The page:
This afternoon, I had the distinct privilege of spending quality time with Eldest Son, Monkey Boy.
Said quality time consisted of building a Lego Star Wars Big Fucker of the Thing with One Bazillion Pieces.
It was a Galacticon Battlezoid or a Republic Attack Shuttle or something. I think I made the first one up. Either way, I don’t care what it was called, and it had a bazillion pieces.
Here is how to build one:
- Explain to Eldest Child you will be with him when you have finished writing your article
- Explain to Eldest Child he needs to leave you alone, or article will take longer to write
- Explain to Eldest Child you will be with him “in a minute”
- Explain to Eldest Child you will be with him “In. A. Minute!”
- Mutter “for fuck’s sake” under breath
- Request instructions to commence construction of big fucker Lego thing
- Sit in spot as directed and await specific instructions from child
- Demand own set of instructions
- Explain to Eldest Child (who is SO like his father it’s not funny) that, no, working on one piece together is probably not a good idea. It is Lego, after all. Perhaps best to have a small project each.
- Grab own set of instructions and contemplate array of your good china spread around living room floor, each containing the contents of the individual bags of Lego bits
Some other things you should know:
1. The separation of pieces into individual bags leads you to believe that each bag contains all the pieces you need, and only the pieces you need for a particular component of the Battle Attack Shuttle Droid Thing. As the entire spaceship is actually made up of various smaller projects, this would make sense. This is to lull you into a false sense of security. Not only does each bag not contain all the bits you need for constructing one part of the shuttle, it also contains pieces required for all other parts of the shuttle.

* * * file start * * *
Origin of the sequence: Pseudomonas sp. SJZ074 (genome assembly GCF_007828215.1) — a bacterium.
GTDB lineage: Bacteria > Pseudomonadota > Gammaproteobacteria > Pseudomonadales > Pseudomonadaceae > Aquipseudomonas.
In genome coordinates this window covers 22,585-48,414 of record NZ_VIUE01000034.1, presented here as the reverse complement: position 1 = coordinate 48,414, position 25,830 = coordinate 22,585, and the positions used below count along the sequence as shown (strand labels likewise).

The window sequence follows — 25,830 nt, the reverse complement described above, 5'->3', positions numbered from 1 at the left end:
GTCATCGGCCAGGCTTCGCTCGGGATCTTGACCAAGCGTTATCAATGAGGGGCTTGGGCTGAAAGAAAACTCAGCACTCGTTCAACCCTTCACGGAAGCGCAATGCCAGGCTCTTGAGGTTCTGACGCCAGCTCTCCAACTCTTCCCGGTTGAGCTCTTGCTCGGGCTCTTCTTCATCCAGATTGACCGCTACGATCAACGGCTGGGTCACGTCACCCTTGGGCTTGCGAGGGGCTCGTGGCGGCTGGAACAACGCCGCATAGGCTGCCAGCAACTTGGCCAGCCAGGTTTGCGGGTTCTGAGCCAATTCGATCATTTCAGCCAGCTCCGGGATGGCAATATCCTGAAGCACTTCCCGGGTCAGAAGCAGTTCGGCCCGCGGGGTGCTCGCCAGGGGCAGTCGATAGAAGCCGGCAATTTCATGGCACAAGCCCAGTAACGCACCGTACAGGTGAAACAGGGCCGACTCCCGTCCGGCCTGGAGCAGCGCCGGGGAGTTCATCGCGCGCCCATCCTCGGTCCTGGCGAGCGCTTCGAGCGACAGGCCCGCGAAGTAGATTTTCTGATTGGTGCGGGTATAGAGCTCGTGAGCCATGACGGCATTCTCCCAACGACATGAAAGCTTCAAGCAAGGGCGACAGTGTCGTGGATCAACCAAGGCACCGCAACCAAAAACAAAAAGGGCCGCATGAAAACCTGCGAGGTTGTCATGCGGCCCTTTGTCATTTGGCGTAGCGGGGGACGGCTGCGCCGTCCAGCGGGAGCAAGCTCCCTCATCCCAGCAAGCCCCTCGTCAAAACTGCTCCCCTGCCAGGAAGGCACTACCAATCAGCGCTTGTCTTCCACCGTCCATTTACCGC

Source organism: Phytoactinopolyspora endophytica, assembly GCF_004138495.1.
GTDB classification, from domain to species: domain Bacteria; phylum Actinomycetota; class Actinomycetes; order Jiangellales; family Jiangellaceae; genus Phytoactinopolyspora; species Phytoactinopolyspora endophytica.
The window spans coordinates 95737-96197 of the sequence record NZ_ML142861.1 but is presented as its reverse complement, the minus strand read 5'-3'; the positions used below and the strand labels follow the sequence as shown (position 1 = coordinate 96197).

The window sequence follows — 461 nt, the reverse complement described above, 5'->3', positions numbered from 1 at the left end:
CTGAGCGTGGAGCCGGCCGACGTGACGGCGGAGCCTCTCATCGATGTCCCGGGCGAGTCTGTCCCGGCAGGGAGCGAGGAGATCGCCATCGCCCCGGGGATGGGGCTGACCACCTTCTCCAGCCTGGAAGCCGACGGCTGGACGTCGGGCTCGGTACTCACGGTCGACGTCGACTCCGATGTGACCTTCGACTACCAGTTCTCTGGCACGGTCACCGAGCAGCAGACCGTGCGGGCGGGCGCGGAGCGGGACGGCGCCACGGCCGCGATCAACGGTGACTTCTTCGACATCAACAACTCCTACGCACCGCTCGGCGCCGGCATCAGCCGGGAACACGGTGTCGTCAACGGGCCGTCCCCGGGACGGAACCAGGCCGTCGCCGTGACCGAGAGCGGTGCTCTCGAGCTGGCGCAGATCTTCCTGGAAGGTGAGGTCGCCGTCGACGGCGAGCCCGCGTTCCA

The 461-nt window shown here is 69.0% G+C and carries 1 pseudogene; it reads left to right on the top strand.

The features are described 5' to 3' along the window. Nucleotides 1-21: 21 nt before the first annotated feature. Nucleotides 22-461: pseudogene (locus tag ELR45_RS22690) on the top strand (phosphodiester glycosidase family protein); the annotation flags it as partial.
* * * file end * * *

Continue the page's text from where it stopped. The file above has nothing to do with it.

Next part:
2. This particular creation contains pieces that are grey in colour. Fourteen different shades of grey, to be precise. The instruction booklet denotes the varying shades of grey when informing you of which pieces to use. All the shades of grey displayed in the book are in between those of the pieces in front of you, therefore, your black pieces actually look a very dark grey in the book. It is nigh on impossible to determine which dark greay bit you are supposed to be using for the left, rear undercarriage of the galactitron. Is the dark grey, the very dark grey, the very very dark grey or the black?
3. At one point, your Eldest Child will be in a state, due to the substantial overlooking of including dark grey pieces in the set, and wondering why there are so many black pieces left.
4. At around this point, you will surreptitiously hide your project under the nearest cushion so he is unable to see you have used all the dark grey bits when you should have used black.
5. Shortly afterwards, you will be required to completely dismantle the shuttle-bit you did 3 projects ago, to retrieve the black bit you did use that should have been red. This piece will be located in a seemingly easily accessible spot, yet require complete dismantling anway.
6. Halfway through, the toddler will awake from his afternoon nap and want to help.
7. It is extremely difficult to construct Lego-type constructions when toddler and husband are throwing balls at you “for fun”.
8. Locating teensy Lego pieces from under our couches is neither fun nor remotely hygienic.
9. Despite being the one to create 9 out of the 10 possible mini-creations that make up the one, large creation, you are in no way entitled to have any part in putting any of the mini-constructions together to create large one, nor should you ask, beg or plead to look at finished creation upon it’s completion. Under no circumstances may you touch any pieces once you have handed them over and signed them off as done.
10.Exception: You are under complete obligation to fix the entire thing when it is left on coffee table at toddler height and played with, thrown and smashed into the back of someone’s head.
NB Lego inscructions are similar to those of Ikea instructions, and, in similar fashion, come devoid of contact details for divorce lawyers and/or clinical psychologists who specialise in trauma.